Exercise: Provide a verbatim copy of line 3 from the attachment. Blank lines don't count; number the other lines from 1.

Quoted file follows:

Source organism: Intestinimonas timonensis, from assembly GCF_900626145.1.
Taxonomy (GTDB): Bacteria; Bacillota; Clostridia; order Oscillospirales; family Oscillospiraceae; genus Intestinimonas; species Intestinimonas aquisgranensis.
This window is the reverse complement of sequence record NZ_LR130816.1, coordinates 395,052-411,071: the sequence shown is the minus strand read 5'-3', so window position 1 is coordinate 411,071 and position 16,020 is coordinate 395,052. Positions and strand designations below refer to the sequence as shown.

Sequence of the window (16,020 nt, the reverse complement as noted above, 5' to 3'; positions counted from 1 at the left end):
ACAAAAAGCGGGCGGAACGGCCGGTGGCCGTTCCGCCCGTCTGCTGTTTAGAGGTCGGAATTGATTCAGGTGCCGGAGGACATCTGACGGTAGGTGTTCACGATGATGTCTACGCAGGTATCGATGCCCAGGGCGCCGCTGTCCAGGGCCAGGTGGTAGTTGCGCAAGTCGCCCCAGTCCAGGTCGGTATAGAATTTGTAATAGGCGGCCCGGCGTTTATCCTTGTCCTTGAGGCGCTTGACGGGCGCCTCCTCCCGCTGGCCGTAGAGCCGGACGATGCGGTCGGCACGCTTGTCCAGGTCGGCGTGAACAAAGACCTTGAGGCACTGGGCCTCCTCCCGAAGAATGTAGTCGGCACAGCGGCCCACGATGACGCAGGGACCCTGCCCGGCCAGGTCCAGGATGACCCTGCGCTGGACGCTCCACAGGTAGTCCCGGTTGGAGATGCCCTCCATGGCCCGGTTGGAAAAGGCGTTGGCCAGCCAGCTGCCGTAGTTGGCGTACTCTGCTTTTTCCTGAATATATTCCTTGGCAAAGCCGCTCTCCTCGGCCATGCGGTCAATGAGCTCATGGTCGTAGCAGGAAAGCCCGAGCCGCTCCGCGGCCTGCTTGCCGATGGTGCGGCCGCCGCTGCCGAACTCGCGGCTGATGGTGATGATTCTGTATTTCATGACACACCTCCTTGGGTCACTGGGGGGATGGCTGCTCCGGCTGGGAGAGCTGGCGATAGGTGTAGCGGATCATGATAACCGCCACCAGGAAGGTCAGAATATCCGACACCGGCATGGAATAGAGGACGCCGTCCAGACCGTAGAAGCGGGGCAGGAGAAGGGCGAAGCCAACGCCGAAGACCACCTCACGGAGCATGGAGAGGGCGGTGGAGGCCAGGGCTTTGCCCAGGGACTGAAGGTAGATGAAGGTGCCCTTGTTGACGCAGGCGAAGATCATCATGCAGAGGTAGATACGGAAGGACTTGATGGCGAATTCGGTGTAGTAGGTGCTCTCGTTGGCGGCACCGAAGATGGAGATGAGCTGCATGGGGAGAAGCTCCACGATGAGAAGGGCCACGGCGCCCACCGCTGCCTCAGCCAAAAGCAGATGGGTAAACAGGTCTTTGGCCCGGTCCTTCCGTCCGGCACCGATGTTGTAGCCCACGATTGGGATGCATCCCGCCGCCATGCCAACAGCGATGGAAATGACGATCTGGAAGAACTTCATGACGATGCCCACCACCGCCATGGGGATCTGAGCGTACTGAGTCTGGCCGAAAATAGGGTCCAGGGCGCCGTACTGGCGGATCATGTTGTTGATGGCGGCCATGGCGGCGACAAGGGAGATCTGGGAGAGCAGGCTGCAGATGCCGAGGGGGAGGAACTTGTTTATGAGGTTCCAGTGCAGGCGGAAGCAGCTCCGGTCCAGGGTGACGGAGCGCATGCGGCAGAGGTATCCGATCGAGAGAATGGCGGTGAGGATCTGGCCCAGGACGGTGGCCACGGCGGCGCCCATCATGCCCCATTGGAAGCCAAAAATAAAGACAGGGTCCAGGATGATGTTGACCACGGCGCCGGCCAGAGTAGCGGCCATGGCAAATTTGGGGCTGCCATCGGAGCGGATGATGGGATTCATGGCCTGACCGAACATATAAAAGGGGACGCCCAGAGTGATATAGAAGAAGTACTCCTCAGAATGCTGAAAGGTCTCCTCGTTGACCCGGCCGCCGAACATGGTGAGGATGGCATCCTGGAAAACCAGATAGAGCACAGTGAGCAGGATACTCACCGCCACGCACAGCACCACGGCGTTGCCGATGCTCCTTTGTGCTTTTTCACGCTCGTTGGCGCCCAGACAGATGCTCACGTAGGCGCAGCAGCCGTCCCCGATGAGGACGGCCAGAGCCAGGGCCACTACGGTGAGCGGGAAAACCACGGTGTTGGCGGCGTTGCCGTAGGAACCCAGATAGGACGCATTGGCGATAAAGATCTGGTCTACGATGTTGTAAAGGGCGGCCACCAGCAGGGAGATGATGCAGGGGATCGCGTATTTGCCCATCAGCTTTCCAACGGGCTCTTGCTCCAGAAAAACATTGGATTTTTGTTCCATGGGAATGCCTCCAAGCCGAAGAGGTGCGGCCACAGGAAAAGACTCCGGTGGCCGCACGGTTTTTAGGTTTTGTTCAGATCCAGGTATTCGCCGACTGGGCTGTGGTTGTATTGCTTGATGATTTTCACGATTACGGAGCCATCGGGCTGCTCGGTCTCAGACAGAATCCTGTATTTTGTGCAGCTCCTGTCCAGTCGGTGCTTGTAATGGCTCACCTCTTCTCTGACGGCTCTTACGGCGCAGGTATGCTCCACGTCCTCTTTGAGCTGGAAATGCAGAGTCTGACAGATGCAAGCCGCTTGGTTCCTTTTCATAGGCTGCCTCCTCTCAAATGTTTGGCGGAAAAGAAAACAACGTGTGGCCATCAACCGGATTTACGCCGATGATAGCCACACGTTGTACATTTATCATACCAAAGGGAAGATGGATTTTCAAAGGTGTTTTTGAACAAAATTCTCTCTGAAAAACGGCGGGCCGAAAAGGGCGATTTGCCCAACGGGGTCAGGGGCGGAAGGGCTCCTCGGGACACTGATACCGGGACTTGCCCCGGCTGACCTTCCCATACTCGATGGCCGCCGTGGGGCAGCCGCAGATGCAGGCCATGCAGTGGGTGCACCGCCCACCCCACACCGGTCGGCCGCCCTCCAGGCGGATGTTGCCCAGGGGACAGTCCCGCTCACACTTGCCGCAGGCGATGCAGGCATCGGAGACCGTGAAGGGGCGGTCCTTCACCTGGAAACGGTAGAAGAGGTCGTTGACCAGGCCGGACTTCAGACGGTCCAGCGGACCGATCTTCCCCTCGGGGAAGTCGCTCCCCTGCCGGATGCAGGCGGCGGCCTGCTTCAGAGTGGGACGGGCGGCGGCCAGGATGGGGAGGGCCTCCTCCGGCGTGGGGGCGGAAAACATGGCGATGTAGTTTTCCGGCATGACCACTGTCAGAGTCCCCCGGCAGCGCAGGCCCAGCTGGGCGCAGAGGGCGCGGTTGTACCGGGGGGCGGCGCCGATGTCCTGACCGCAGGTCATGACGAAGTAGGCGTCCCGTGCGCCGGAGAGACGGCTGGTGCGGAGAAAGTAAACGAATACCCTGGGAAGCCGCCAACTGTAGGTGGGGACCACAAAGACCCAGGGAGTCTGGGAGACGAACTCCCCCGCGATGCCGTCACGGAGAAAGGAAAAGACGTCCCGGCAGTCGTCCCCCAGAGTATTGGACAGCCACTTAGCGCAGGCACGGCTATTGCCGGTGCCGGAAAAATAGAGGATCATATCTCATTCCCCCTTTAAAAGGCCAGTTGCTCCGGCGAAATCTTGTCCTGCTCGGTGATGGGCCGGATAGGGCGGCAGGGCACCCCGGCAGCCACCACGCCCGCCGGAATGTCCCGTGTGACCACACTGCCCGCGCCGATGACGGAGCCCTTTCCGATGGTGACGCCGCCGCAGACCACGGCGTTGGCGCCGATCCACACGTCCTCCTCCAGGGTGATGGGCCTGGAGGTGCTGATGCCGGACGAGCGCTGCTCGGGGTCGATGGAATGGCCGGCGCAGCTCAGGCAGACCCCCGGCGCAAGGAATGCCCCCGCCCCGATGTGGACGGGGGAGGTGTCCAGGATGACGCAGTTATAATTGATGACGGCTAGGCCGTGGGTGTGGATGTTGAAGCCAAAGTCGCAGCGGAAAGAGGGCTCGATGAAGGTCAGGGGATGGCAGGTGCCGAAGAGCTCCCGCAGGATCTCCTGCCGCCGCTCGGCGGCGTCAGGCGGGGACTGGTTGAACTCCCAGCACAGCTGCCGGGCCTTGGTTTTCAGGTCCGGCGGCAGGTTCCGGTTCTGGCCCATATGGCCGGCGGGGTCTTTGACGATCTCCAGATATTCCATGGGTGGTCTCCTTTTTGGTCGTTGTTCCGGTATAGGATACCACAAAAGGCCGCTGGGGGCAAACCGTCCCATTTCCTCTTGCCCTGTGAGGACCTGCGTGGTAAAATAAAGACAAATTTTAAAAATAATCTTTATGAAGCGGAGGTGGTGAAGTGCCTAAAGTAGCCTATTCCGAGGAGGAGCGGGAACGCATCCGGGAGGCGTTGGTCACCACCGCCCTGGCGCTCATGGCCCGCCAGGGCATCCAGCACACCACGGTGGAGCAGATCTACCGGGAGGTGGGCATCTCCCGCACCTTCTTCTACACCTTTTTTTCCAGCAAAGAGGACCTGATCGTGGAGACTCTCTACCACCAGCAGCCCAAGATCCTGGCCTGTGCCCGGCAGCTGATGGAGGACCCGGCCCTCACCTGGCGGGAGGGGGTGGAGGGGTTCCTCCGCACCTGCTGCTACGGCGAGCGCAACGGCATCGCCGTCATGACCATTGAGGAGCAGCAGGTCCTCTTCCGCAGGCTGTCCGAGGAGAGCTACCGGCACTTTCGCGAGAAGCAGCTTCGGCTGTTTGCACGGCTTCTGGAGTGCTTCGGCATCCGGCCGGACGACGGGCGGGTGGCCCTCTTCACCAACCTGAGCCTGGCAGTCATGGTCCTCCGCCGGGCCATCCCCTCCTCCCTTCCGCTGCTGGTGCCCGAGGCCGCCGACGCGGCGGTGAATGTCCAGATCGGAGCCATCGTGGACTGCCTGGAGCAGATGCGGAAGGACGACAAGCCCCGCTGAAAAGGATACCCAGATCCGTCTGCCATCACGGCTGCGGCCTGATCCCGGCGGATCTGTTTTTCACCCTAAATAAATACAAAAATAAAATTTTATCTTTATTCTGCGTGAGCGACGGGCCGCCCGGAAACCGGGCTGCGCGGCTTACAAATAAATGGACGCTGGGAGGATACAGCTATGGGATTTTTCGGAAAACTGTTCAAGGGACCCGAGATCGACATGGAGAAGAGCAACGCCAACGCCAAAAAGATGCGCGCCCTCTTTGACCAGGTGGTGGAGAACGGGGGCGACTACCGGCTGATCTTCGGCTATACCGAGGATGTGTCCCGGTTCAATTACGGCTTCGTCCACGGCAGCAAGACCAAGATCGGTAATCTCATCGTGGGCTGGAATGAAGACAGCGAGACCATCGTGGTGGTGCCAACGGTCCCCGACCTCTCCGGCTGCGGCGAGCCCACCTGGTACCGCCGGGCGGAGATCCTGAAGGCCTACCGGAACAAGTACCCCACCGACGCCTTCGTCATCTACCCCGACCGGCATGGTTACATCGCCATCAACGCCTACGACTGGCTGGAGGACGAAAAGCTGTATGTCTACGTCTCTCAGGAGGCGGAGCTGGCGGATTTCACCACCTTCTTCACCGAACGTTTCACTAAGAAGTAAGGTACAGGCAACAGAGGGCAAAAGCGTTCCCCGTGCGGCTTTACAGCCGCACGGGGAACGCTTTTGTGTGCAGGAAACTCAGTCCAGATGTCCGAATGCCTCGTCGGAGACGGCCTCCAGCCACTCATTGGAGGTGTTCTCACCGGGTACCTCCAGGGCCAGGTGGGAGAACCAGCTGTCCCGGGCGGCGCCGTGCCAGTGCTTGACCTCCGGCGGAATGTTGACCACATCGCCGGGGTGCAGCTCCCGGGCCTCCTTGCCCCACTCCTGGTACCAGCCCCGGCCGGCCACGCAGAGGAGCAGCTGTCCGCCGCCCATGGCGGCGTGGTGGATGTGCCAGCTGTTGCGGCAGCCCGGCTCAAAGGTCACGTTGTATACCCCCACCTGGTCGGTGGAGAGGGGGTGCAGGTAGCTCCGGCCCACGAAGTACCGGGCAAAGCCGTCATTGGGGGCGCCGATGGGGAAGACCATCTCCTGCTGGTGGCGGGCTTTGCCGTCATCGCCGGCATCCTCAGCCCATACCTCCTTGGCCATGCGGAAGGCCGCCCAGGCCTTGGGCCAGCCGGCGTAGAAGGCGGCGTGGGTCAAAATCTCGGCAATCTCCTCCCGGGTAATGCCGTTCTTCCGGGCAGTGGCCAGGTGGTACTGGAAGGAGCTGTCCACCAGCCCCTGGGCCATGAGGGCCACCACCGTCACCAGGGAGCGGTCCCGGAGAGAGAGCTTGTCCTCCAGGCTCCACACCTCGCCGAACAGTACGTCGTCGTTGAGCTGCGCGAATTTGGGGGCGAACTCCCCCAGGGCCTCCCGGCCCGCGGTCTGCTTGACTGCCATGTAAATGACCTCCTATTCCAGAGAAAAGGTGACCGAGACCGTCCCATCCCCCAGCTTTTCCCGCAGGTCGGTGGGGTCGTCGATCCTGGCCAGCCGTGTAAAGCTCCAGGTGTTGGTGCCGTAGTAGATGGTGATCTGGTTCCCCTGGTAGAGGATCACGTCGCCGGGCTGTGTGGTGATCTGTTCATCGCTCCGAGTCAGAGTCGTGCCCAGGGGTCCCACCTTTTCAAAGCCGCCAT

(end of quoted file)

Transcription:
This window is the reverse complement of sequence record NZ_LR130816.1, coordinates 395,052-411,071: the sequence shown is the minus strand read 5'-3', so window position 1 is coordinate 411,071 and position 16,020 is coordinate 395,052. Positions and strand designations below refer to the sequence as shown.